In the prior art, drag bits used for steerable drilling have employed relatively short gage lengths, often even shorter than gage lengths for conventional bits not used for steerable applications. The gage length is a portion of the bit body that extends upward from the face and has an effective diameter approximately equal to the diameter of the borehole being cut. On the other hand, the parent application to this application explains that short gage bits also produce an increased amount of borehole irregularities, such as side wall ledging, spiraling of the borehole and rifling of the borehole sidewall. Excessive side cutting of a bit may lead to ledging of a severity such that downhole tools may actually become stuck while travelling through the borehole.

The parent application teaches to provide a longer gage length with tandem gage pads along the gage surface of the bit body. In the parent application, the gage pads are shown to be integrally formed with the bit body. Drag bit bodies of this nature are typically formed of a carbide matrix, such as tungsten carbide. While tungsten carbide works well for drag bit bodies generally, problems may occur if the bit body is lengthened to accommodate tandem gage pads. Tungsten carbide does not withstand excessive bending loads well, thus cracking may tend to occur in the body under extreme loading conditions.

SUMMARY OF INVENTION

In this invention, the bit body is formed of a conventional carbide matrix material. The body has a longitudinal axis and a face which contains a plurality of cutters mounted to fixed blades for cutting the bottom of the borehole. A first set of circumferentially spaced gage pads are disposed about a periphery of the bit body and extend longitudinally away from the bit face.

A steel shank is secured to the bit body, the shank having a threaded pin on an opposite end from the body which is secured to a drill string. A second set of circumferentially spaced gage pads are located on the steel shank.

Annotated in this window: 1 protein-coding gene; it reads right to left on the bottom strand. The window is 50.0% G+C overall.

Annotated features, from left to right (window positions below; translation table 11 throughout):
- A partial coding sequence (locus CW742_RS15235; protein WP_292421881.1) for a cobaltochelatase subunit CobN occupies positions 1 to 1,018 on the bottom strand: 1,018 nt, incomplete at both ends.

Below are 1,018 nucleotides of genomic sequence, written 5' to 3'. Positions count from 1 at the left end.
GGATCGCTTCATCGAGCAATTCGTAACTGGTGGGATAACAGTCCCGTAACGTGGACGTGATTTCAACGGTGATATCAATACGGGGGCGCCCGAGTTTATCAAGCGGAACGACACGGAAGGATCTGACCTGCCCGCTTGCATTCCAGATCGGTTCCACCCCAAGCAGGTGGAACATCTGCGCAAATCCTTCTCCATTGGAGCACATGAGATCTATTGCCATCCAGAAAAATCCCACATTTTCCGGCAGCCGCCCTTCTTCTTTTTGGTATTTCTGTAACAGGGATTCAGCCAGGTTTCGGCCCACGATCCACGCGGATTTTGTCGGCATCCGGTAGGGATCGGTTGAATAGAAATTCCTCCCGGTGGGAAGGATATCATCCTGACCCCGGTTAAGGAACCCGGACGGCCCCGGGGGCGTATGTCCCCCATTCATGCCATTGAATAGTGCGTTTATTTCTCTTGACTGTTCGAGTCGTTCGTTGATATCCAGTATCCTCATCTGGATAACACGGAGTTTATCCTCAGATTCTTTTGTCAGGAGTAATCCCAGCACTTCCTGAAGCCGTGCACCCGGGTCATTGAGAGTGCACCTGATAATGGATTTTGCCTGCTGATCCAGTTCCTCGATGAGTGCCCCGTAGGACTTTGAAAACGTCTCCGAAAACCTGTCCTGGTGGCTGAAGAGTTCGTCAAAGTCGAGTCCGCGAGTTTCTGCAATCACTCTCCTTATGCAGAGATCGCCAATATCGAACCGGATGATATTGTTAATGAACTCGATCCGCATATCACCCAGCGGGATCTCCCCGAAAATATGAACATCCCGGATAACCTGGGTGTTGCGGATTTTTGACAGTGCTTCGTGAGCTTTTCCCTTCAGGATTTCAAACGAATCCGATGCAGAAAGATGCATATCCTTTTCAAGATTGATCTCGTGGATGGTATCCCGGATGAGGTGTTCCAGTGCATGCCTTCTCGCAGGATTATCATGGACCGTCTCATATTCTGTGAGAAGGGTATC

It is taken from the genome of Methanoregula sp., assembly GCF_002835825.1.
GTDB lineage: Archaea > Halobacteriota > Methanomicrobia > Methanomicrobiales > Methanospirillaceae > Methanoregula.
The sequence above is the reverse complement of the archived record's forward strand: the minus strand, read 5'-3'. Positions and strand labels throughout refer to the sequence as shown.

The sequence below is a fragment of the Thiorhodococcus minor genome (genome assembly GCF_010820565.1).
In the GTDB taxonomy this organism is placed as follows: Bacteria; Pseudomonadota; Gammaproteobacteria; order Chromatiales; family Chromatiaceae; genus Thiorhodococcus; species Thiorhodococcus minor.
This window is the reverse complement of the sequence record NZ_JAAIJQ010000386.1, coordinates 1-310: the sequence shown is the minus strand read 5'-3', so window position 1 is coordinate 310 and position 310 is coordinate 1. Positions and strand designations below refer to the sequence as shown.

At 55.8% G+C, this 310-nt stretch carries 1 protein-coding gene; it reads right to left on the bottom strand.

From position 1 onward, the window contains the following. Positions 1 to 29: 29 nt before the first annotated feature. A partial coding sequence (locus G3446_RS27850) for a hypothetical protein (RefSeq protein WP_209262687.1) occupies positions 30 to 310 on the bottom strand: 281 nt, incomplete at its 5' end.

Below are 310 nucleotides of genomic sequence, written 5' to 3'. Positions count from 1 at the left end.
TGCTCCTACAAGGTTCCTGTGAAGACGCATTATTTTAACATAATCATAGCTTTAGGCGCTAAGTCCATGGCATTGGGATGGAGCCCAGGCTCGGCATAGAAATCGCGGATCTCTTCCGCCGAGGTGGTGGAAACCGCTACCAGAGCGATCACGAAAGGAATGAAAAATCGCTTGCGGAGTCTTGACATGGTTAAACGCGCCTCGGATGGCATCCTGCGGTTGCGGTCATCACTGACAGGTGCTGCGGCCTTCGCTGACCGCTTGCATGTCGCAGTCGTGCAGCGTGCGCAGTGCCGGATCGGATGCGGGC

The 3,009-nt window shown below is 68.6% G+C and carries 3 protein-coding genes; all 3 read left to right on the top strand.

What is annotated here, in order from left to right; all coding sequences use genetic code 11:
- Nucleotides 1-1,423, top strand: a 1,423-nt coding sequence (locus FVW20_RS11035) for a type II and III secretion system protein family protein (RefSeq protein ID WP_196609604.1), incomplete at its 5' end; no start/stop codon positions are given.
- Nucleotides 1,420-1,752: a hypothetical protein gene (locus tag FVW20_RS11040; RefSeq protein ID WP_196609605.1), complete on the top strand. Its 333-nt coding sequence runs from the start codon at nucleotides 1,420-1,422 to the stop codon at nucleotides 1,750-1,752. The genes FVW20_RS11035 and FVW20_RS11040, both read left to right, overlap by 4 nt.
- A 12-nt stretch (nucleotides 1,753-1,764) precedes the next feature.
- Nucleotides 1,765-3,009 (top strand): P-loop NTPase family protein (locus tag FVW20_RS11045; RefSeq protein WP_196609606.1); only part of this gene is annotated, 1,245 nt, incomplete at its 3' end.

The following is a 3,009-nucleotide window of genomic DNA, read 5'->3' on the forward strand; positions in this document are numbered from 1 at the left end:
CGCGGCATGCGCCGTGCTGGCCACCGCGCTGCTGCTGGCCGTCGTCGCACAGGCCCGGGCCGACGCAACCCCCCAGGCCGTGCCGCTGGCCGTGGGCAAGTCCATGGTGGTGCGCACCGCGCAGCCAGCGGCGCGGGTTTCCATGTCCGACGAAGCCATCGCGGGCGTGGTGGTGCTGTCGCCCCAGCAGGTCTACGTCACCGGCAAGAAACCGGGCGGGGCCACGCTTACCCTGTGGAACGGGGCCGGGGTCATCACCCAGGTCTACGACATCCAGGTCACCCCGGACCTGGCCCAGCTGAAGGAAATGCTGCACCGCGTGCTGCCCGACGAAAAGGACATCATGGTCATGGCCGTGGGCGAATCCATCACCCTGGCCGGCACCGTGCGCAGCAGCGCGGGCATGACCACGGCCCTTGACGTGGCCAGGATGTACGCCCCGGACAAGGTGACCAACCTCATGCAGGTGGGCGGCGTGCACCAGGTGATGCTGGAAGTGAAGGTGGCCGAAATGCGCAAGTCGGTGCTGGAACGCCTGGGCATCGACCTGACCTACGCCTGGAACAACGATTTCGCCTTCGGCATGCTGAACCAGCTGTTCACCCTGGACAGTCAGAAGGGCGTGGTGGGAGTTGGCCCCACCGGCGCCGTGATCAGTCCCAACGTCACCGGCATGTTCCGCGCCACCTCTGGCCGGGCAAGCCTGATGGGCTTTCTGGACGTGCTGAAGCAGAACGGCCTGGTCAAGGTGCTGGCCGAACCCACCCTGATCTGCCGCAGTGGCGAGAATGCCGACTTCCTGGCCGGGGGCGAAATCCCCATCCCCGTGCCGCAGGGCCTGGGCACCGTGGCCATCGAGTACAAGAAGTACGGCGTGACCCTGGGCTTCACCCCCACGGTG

The shank and the body are connected together by a threaded coupling as well as being welded. The secondary set of gage pads are preferably rotationally offset from the primary set of gage pads and are longitudinally spaced from them. The primary gage pads comprise longitudinal extensions of the blades located on the face of the bit body. The first and second gage pads have outer surfaces which are smooth and free of any cutting structure.

BRIEF DESCRIPTION OF THE DRAWING

FIG. 1 is a perspective view showing a drag bit assembly constructed in accordance with this invention.

FIG. 2 is a vertical sectional view of the drag bit assembly of FIG. 1.

BEST MODE FOR CARRYING OUT THE INVENTION

Referring to FIG. 1, bit assembly 11 has a body 13 on a lower end. Body 13 has a face 15 on its lower end. A plurality of blades 17 are formed on and protrude from face 15, with six blades 17 being shown in the drawings. Blades 17 lead outward from a central portion of face 15 to a gage area at the periphery of body 13. Blades 17 are separated from each other, defining junk slots 19 between them for the passage of drilling fluid and cuttings. Each blade 17 contains a row of conventional cutters typically polycrystalline diamond (PCD). Nozzles 23 discharge drilling fluid, which flows through junk slots 19 and back up the borehole along with the cuttings.